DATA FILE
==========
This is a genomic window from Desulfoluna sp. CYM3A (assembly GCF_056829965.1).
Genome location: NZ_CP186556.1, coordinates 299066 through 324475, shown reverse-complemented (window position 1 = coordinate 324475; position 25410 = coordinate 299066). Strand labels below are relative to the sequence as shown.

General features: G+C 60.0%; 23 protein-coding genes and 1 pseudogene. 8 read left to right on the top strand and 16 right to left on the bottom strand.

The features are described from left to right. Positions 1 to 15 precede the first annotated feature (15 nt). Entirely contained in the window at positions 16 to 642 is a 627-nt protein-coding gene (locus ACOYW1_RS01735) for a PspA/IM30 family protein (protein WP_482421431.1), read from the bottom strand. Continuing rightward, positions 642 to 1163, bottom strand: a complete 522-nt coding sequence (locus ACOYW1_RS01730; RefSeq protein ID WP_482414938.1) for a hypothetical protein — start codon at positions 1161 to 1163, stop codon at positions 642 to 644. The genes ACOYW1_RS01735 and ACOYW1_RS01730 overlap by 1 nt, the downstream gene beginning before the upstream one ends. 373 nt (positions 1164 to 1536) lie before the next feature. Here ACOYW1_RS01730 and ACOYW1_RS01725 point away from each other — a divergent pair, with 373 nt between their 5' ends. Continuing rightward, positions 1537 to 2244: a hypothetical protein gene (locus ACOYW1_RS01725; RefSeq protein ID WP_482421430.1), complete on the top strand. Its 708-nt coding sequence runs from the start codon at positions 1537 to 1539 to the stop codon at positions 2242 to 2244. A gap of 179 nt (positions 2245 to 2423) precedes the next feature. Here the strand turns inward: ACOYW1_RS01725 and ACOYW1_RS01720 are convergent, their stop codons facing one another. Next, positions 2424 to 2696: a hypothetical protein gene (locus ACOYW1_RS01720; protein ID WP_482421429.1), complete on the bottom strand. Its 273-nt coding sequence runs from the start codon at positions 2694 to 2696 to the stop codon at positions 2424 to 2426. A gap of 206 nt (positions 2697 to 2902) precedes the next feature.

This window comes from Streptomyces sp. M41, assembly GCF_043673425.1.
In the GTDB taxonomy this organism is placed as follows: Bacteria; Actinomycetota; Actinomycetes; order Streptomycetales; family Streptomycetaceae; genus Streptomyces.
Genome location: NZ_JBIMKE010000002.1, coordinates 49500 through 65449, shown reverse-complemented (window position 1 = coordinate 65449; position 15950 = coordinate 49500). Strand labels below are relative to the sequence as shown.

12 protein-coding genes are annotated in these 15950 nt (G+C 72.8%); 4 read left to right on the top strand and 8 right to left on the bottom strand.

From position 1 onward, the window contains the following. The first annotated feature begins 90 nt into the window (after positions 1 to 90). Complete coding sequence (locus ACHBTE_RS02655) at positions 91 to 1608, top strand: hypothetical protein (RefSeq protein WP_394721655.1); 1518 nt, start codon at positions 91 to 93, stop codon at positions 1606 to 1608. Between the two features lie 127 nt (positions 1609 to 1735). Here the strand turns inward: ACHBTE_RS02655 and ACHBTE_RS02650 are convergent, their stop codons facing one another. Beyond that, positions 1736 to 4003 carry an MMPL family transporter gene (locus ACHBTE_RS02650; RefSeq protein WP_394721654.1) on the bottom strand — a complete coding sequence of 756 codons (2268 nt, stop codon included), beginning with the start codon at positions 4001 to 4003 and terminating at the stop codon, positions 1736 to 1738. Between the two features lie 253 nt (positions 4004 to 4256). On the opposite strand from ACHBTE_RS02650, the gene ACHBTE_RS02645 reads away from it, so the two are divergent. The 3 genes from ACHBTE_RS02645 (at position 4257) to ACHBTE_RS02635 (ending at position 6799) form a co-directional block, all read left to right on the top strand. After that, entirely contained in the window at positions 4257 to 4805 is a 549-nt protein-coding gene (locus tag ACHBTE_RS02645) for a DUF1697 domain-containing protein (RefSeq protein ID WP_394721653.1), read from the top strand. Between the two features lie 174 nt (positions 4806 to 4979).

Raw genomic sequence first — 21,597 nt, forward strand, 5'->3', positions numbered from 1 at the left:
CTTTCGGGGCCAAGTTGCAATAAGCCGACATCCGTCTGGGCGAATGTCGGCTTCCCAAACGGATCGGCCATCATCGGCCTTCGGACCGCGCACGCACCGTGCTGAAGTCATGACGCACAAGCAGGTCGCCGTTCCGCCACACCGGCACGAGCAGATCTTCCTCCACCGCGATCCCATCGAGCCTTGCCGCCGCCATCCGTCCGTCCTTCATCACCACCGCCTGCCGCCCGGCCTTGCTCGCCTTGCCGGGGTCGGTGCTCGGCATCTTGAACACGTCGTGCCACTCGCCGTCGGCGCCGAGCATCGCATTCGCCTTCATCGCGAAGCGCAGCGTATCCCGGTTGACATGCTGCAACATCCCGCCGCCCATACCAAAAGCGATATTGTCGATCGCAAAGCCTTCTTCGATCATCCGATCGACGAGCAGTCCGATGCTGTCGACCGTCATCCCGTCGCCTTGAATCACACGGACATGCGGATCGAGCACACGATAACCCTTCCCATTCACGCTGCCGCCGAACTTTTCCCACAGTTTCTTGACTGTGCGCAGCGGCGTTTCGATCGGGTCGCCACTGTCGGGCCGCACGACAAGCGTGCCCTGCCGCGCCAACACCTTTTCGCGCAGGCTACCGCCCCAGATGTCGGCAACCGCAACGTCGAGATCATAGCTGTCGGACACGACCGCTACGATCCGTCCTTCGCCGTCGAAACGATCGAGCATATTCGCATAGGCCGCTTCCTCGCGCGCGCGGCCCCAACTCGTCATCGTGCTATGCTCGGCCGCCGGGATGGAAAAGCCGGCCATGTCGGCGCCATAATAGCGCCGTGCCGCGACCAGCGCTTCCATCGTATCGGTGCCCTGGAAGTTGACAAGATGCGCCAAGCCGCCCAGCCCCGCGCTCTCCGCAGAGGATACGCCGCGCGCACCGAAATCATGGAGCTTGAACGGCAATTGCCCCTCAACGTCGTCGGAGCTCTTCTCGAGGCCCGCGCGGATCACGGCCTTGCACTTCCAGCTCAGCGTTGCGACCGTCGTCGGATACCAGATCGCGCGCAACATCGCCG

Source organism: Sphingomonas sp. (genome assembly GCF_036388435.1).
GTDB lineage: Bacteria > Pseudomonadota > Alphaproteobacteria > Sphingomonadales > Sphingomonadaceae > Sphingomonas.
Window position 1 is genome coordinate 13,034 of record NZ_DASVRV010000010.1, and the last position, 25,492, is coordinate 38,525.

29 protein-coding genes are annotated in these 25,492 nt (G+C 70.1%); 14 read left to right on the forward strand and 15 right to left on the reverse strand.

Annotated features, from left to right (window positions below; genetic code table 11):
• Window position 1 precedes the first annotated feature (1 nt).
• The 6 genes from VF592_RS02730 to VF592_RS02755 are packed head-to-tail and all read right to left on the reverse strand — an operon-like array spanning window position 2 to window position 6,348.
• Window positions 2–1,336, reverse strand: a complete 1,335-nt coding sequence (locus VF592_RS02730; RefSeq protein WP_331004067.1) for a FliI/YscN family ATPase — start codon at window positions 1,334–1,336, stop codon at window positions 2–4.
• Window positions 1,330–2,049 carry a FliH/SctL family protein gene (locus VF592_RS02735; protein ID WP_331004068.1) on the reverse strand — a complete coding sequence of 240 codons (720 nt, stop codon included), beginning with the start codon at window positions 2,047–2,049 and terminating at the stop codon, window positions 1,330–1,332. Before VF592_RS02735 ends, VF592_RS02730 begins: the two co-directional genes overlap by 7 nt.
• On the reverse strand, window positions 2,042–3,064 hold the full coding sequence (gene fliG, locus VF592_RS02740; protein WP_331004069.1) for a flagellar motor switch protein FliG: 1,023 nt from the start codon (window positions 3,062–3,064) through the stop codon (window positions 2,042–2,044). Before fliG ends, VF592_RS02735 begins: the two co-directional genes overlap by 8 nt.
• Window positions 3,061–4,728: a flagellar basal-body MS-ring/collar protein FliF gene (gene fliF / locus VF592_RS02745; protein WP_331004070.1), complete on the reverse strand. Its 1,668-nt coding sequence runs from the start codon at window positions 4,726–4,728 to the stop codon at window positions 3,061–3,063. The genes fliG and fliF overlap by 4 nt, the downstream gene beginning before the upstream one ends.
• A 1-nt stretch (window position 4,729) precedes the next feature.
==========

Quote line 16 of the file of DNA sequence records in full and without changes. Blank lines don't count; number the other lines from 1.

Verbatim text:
Annotated features, from left to right (window positions below; genetic code table 11):